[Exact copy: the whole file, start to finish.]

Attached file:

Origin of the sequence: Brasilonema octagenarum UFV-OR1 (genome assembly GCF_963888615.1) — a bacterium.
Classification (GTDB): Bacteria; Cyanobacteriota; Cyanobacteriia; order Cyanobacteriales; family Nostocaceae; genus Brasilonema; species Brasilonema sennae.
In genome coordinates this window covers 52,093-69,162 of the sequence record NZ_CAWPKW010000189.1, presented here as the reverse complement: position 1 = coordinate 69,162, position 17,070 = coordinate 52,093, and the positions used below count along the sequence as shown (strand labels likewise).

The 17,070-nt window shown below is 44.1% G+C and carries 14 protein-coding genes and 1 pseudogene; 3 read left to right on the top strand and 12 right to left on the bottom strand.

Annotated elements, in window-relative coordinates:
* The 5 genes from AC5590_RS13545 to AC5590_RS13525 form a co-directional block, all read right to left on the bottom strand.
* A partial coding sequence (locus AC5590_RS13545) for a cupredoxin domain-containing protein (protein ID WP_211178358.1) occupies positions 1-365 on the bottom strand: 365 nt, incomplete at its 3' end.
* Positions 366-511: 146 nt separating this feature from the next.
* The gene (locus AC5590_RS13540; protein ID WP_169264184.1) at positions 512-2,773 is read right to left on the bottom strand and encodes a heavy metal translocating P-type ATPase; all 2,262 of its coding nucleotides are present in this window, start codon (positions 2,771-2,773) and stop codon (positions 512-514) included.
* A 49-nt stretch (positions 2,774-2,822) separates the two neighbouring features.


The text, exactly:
Origin of the sequence: Brasilonema octagenarum UFV-OR1 (genome assembly GCF_963888615.1) — a bacterium.
Classification (GTDB): Bacteria; Cyanobacteriota; Cyanobacteriia; order Cyanobacteriales; family Nostocaceae; genus Brasilonema; species Brasilonema sennae.
In genome coordinates this window covers 52,093-69,162 of the sequence record NZ_CAWPKW010000189.1, presented here as the reverse complement: position 1 = coordinate 69,162, position 17,070 = coordinate 52,093, and the positions used below count along the sequence as shown (strand labels likewise).

The 17,070-nt window shown below is 44.1% G+C and carries 14 protein-coding genes and 1 pseudogene; 3 read left to right on the top strand and 12 right to left on the bottom strand.

Annotated elements, in window-relative coordinates:
* The 5 genes from AC5590_RS13545 to AC5590_RS13525 form a co-directional block, all read right to left on the bottom strand.
* A partial coding sequence (locus AC5590_RS13545) for a cupredoxin domain-containing protein (protein ID WP_211178358.1) occupies positions 1-365 on the bottom strand: 365 nt, incomplete at its 3' end.
* Positions 366-511: 146 nt separating this feature from the next.
* The gene (locus AC5590_RS13540; protein ID WP_169264184.1) at positions 512-2,773 is read right to left on the bottom strand and encodes a heavy metal translocating P-type ATPase; all 2,262 of its coding nucleotides are present in this window, start codon (positions 2,771-2,773) and stop codon (positions 512-514) included.
* A 49-nt stretch (positions 2,774-2,822) separates the two neighbouring features.